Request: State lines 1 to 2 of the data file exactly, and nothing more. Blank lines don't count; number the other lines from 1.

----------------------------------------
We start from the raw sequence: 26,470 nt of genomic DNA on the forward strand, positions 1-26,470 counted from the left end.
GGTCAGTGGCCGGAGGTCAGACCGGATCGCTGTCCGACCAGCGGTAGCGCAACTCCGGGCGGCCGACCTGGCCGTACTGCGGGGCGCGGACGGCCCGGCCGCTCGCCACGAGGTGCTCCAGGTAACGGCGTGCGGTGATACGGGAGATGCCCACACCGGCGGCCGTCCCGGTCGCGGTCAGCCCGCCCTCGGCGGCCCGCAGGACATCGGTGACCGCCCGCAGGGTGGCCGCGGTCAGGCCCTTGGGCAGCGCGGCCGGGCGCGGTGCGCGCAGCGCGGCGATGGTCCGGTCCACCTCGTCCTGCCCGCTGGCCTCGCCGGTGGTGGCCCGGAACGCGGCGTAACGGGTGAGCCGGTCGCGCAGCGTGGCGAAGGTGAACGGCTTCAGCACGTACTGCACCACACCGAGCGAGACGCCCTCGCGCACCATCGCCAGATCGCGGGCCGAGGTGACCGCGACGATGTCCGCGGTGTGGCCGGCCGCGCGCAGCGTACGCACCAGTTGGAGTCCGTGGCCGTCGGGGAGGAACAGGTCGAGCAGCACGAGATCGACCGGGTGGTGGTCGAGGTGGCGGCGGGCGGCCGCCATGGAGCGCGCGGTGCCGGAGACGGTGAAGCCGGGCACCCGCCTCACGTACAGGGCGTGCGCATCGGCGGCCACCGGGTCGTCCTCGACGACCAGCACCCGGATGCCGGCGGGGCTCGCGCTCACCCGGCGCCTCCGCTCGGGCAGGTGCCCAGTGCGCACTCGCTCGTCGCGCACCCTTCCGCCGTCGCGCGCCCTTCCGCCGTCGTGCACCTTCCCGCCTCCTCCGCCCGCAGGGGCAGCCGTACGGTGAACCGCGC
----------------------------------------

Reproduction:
We start from the raw sequence: 26,470 nt of genomic DNA on the forward strand, positions 1-26,470 counted from the left end.
GGTCAGTGGCCGGAGGTCAGACCGGATCGCTGTCCGACCAGCGGTAGCGCAACTCCGGGCGGCCGACCTGGCCGTACTGCGGGGCGCGGACGGCCCGGCCGCTCGCCACGAGGTGCTCCAGGTAACGGCGTGCGGTGATACGGGAGATGCCCACACCGGCGGCCGTCCCGGTCGCGGTCAGCCCGCCCTCGGCGGCCCGCAGGACATCGGTGACCGCCCGCAGGGTGGCCGCGGTCAGGCCCTTGGGCAGCGCGGCCGGGCGCGGTGCGCGCAGCGCGGCGATGGTCCGGTCCACCTCGTCCTGCCCGCTGGCCTCGCCGGTGGTGGCCCGGAACGCGGCGTAACGGGTGAGCCGGTCGCGCAGCGTGGCGAAGGTGAACGGCTTCAGCACGTACTGCACCACACCGAGCGAGACGCCCTCGCGCACCATCGCCAGATCGCGGGCCGAGGTGACCGCGACGATGTCCGCGGTGTGGCCGGCCGCGCGCAGCGTACGCACCAGTTGGAGTCCGTGGCCGTCGGGGAGGAACAGGTCGAGCAGCACGAGATCGACCGGGTGGTGGTCGAGGTGGCGGCGGGCGGCCGCCATGGAGCGCGCGGTGCCGGAGACGGTGAAGCCGGGCACCCGCCTCACGTACAGGGCGTGCGCATCGGCGGCCACCGGGTCGTCCTCGACGACCAGCACCCGGATGCCGGCGGGGCTCGCGCTCACCCGGCGCCTCCGCTCGGGCAGGTGCCCAGTGCGCACTCGCTCGTCGCGCACCCTTCCGCCGTCGCGCGCCCTTCCGCCGTCGTGCACCTTCCCGCCTCCTCCGCCCGCAGGGGCAGCCGTACGGTGAACCGCGC